Postmodern Dilemma

Hi.  I need to ask your advice.  I woke up two hours early with a blistering hangover (ahoy there, old buddy!) and am trying to decide whether to go back to sleep right away, wash the dishes, or read the book I bought yesterday.  It’s by Albert Brooks.  The title is 2030, and it’s a science-fictitious comedy of sorts about the dear old future.  I’ve only read about the first fifteen pages; so far, so good (or shall I say, so bleak).

I’d like to be an optimist, but I’ve got a mountain of dirty laundry that needs to be removed.  Maybe if I blow my dog whistle Dick Cheney can come and remove it for me, like the Pavlovian salivating dogs trained to kill for bank robbers in the forgettable classic movie The Doberman Gang (Richard Pryor as a Doberman pinscher:  “You think I’m smiling, motherf*@!%r?”).  Apart from the movie’s having sucked quite noisily, literally slurping the feces from the rectum of a dead dictator, it was also patently unfair in its characterization of Dobermans as preternaturally vicious demons who’d sooner take a bite out of your right butt-cheek than exchange business cards.  

Years later, when I finally met my first Doberman, I found that she was a gentle, fun-loving dog who couldn’t sit still for two seconds.  I told her human companion as gingerly as possible that excessive exposure to television, especially if augmented by access to a remote control device, can result in attention hyperactivity disorder in most juvenile canines.  He promptly slugged me in the face, tightened my necktie until my face turned violet, and stole my car.  We’re old friends, so I forgave him instantly.

It reminds me of how I was trained by my culture to hate Russians, since I grew up in them there United States during the Cold War (and don’t get me started on the Cold Peace; I’d be wearing long underwear right now if it didn’t interfere so much with my virtual sex life).  Then Gorbachev came along and saved the day, before he sold out and started doing Burger King commercials with the motto:  “I love human beings, not cows.”  Not that I have any right to talk, having enabled the slaughter of countless anonymous animals in the perennial pursuit of the shameless appeasement of appetite, a losing game if ever there was one, after an abortive attempt at vegetarianism in childhood that only lasted for three years and didn’t really count anyway, since I still ate eggs (hello, battery cage!) and fish, even though the only reason I became a vegetarian in the first place was I watched a bluefish suffocate at the bottom of a neighbor’s rowboat and was too shy to club him to death and put him out of his misery (I mean the bluefish–not my neighbor), or mystery.

When I finally met an actual real live Russian person in college, which was a few years before Gorby did his perestroika and glasnost shtick before yielding the Soviet throne to his tubby drunken majesty, Boris Belchin’ Yeltsin, I found her charming beyond description, which is probably why she gave me an F in her Russian literature class.  I guess it was a mistake to hit on her in the first hour.  I had no idea her husband was going to barge into the room–in a tank, with Boris Yeltsin standing on it, holding a half-emptied bottle of vodka and wearing flippers, a Hawaiian shirt, and polka-dotted boxer shorts.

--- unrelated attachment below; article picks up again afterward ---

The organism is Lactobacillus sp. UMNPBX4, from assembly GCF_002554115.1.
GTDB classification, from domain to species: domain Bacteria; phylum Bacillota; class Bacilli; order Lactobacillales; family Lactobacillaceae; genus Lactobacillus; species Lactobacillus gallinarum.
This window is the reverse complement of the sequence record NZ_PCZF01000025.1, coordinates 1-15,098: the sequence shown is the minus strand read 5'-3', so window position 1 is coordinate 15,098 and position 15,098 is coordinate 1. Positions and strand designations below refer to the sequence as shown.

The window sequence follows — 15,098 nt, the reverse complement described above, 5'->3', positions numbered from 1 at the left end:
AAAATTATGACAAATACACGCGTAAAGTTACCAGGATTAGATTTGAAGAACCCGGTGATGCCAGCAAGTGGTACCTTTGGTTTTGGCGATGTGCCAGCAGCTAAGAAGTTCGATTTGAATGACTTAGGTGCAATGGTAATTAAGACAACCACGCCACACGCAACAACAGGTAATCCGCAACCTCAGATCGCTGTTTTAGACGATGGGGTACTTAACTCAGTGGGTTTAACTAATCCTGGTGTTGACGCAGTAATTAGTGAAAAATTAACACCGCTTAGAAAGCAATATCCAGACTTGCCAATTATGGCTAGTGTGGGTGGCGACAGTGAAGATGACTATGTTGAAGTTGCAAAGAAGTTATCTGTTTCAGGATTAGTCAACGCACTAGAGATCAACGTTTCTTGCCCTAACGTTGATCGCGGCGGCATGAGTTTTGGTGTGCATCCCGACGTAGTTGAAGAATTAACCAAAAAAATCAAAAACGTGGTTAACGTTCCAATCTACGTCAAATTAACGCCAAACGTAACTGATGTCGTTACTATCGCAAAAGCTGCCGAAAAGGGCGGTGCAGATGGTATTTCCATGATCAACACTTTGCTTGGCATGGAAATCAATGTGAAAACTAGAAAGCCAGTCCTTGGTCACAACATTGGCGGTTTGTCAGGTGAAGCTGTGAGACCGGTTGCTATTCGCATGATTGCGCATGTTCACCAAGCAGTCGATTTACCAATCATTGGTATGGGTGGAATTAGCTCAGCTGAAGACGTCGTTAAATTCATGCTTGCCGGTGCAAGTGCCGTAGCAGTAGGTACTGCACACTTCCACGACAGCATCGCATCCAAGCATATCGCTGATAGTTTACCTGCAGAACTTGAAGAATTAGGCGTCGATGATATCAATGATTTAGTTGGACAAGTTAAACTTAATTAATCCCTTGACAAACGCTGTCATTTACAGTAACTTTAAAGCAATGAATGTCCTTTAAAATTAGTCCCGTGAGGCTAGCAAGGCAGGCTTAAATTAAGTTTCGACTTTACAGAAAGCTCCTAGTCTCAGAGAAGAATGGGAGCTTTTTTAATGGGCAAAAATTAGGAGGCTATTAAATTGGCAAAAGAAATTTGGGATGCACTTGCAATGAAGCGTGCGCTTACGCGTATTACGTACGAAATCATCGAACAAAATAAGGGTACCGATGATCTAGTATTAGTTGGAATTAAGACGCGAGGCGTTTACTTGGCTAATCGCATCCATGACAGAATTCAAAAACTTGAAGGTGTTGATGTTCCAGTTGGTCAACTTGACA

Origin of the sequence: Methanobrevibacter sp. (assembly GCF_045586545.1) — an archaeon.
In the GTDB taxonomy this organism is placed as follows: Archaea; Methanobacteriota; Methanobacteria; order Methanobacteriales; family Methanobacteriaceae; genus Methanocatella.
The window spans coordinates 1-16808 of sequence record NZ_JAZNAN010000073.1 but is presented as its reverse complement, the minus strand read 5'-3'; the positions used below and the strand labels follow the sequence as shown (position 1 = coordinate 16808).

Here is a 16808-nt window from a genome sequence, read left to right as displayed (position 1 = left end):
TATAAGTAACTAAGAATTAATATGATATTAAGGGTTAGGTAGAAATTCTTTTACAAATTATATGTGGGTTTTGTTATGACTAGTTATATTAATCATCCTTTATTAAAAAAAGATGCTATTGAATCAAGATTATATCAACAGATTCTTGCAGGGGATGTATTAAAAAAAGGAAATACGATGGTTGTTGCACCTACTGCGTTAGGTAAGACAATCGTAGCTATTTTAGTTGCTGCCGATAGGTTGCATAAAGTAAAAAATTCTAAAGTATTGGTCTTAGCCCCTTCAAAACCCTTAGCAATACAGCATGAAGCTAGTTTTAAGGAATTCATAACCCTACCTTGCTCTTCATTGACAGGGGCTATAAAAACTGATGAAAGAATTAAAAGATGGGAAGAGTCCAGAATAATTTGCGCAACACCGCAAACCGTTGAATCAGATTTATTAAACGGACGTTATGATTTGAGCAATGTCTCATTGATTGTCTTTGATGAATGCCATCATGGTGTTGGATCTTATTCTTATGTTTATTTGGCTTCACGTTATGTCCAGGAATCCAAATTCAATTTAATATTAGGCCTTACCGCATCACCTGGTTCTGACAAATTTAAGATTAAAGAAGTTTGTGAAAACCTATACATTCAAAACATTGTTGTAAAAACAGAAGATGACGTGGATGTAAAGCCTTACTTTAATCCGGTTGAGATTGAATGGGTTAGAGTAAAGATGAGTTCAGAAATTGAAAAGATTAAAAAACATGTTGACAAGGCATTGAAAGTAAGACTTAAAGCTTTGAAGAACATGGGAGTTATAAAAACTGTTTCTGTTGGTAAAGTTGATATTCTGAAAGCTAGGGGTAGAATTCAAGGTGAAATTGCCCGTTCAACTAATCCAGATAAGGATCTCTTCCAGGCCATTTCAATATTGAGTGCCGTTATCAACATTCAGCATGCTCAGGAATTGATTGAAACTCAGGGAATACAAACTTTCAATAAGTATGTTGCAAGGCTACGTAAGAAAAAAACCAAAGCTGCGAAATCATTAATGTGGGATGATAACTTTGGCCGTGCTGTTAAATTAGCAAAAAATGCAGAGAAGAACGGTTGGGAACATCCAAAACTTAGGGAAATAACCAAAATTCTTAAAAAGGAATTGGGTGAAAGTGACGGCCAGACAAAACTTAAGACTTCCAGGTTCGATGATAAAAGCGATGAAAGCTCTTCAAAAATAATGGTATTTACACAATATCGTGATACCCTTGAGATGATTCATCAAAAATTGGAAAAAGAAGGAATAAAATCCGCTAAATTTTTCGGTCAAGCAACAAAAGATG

Where do all these stupid stereotypes come from, anyway?  I remember hearing lots of racist jokes about black people and Jewish people when I was a kid (and let’s not forget those idiotic Polish jokes), when I didn’t even know any members of those so-called minority groups.  I was just another ignorant white suburban schmuck, and I didn’t even know what a schmuck was, or what it was used for.

I read a review of the latest James Bond movie a while ago that decried its homophobia in the characterization of the villain, portrayed by Javier Bardem.  As the movie had been overhyped, I’d had no plans to see it, but was pleasantly surprised when I finally did.  I could see the reviewer’s point though; then it occurred to me that–if I’m not mistaken–the director, Sam Mendes, is gay (meaning, in this case, “a homosexual,” and not “in a happy frame of mind”), which suggests that he would not want the villain to be entirely unsympathetic if he’s understood also to be gay, which he clearly is.  Then again, there’s also the possibility that even if or though Mendes identifies himself as gay, he could still be homophobic.  (And before you laugh, scoff, say “p’shaw!”, or react in some similarly incredulous fashion, I know that such a thing is possible, as I had a former co-worker who fit that description; his job was in jeopardy, not because he was gay, but because he was too funny and repeatedly violated the company’s anti-laughter policy.)

Well, now that I’ve shared these desultory revelations with you, I guess it’s safe to either do the dishes or go back to bed.  I’m feeling kinda sleepy, so reading is out of the question.  Maybe I can pull the bed up next to the sink and wash the dishes while lying in bed.  That would be nice, as long as I don’t drown.

I hope it’s warmer where you are than it is here.  The climate in Seoul seems to be one enormous, elaborate, extreme torture device.  Sweltering, sweaty summers exacerbated by monsoons followed by boiling humidity, then a month of absolute perfection succeeded by bone-swaddling clamminess and ferociously freezing air.

Now that I’ve thawed slightly, I’ll try not to stay away from the typewriter anymore for too long.

God bless you, your children, and the horses you rode in on.

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